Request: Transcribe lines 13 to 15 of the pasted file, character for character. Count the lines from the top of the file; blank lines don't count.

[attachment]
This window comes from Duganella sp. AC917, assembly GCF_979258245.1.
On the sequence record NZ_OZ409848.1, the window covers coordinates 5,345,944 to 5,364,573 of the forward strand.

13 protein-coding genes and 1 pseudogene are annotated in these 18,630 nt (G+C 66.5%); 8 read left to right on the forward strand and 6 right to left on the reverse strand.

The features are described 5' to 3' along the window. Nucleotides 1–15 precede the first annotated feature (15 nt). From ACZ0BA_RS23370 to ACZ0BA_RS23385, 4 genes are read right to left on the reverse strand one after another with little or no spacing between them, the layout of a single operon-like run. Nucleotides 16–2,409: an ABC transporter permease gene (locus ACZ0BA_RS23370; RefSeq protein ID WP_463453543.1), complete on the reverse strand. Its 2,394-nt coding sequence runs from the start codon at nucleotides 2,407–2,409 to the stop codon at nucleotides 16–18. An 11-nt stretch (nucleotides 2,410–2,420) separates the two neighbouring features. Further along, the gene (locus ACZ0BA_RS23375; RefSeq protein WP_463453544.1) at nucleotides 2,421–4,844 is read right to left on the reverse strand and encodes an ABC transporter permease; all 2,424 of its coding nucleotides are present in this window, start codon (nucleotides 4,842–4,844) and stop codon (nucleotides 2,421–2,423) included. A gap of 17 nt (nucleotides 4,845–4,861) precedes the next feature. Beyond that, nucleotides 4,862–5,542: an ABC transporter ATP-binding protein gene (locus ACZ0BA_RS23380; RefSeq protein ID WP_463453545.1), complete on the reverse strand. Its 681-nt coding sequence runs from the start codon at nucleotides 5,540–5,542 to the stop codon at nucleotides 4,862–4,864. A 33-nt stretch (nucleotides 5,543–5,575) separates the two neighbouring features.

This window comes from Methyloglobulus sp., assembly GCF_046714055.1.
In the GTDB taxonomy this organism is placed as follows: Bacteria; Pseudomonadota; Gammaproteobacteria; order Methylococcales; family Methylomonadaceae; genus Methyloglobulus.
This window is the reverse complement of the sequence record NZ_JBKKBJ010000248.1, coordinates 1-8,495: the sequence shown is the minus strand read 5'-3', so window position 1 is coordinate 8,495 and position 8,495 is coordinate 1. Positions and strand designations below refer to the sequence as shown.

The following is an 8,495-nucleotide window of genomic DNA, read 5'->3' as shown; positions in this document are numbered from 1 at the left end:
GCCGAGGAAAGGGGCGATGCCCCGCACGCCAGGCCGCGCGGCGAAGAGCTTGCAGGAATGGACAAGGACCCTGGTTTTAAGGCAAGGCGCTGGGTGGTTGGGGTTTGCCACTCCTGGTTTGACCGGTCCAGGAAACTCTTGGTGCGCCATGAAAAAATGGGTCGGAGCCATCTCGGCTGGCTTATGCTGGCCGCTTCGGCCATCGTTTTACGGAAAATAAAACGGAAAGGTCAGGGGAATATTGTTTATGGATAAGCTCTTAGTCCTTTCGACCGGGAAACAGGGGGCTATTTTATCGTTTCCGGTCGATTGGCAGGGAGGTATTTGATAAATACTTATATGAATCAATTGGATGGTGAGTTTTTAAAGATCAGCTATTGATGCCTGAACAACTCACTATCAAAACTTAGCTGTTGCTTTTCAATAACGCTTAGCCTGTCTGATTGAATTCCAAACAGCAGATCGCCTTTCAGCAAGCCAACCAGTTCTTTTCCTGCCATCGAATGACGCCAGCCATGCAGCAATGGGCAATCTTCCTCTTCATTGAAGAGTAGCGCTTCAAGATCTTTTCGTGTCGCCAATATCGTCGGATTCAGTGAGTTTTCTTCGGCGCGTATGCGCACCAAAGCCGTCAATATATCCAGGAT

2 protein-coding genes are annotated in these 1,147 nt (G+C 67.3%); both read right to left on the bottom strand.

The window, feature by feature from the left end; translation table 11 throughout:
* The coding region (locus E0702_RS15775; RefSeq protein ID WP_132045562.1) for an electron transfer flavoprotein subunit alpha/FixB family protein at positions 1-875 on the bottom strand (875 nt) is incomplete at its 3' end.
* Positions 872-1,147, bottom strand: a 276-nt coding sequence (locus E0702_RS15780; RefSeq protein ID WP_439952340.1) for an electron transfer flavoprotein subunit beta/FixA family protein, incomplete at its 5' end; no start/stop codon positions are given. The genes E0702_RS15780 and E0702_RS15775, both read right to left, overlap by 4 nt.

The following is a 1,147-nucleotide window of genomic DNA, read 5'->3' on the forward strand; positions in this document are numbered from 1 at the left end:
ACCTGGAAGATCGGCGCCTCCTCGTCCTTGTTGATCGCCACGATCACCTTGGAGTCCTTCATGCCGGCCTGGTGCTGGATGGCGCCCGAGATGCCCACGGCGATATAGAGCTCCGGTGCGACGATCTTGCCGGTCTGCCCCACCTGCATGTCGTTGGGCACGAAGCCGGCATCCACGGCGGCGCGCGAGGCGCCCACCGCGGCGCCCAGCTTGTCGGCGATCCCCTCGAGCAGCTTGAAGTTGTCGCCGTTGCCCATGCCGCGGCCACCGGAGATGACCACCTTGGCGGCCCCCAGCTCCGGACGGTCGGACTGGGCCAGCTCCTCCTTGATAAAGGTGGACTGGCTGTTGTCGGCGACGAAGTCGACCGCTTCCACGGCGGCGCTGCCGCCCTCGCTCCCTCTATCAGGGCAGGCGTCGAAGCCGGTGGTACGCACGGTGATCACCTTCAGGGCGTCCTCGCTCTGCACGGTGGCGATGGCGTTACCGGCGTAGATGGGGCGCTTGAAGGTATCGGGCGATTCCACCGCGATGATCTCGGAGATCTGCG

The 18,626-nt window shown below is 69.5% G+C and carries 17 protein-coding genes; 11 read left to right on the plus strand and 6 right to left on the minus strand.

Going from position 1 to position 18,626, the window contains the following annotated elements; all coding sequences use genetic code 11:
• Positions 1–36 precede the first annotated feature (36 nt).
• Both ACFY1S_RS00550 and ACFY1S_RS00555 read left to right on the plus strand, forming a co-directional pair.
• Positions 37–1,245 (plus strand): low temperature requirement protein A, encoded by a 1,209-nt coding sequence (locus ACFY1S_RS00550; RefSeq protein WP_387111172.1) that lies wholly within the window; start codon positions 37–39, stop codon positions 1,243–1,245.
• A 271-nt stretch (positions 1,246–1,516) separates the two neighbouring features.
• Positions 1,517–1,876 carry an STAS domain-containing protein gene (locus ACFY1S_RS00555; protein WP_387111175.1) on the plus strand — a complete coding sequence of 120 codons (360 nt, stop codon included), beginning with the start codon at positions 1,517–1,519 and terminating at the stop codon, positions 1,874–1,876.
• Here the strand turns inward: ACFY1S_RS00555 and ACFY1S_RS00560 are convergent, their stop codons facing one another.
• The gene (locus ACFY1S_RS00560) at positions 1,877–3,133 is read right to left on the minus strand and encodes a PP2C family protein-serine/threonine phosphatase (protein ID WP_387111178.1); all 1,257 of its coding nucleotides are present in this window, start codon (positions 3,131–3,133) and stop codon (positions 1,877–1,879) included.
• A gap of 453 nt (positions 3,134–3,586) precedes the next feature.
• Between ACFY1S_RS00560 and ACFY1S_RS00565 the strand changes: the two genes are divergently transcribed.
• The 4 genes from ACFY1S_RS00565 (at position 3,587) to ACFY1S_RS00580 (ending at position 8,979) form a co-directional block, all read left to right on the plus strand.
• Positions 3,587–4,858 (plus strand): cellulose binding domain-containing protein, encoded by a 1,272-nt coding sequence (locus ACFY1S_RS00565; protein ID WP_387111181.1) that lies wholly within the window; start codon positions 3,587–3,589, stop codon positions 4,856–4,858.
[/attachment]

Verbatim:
* Positions 872-1,147, bottom strand: a 276-nt coding sequence (locus E0702_RS15780; RefSeq protein ID WP_439952340.1) for an electron transfer flavoprotein subunit beta/FixA family protein, incomplete at its 5' end; no start/stop codon positions are given. The genes E0702_RS15780 and E0702_RS15775, both read right to left, overlap by 4 nt.

The following is a 1,147-nucleotide window of genomic DNA, read 5'->3' on the forward strand; positions in this document are numbered from 1 at the left end:
ACCTGGAAGATCGGCGCCTCCTCGTCCTTGTTGATCGCCACGATCACCTTGGAGTCCTTCATGCCGGCCTGGTGCTGGATGGCGCCCGAGATGCCCACGGCGATATAGAGCTCCGGTGCGACGATCTTGCCGGTCTGCCCCACCTGCATGTCGTTGGGCACGAAGCCGGCATCCACGGCGGCGCGCGAGGCGCCCACCGCGGCGCCCAGCTTGTCGGCGATCCCCTCGAGCAGCTTGAAGTTGTCGCCGTTGCCCATGCCGCGGCCACCGGAGATGACCACCTTGGCGGCCCCCAGCTCCGGACGGTCGGACTGGGCCAGCTCCTCCTTGATAAAGGTGGACTGGCTGTTGTCGGCGACGAAGTCGACCGCTTCCACGGCGGCGCTGCCGCCCTCGCTCCCTCTATCAGGGCAGGCGTCGAAGCCGGTGGTACGCACGGTGATCACCTTCAGGGCGTCCTCGCTCTGCACGGTGGCGATGGCGTTACCGGCGTAGATGGGGCGCTTGAAGGTATCGGGCGATTCCACCGCGATGATCTCGGAGATCTGCG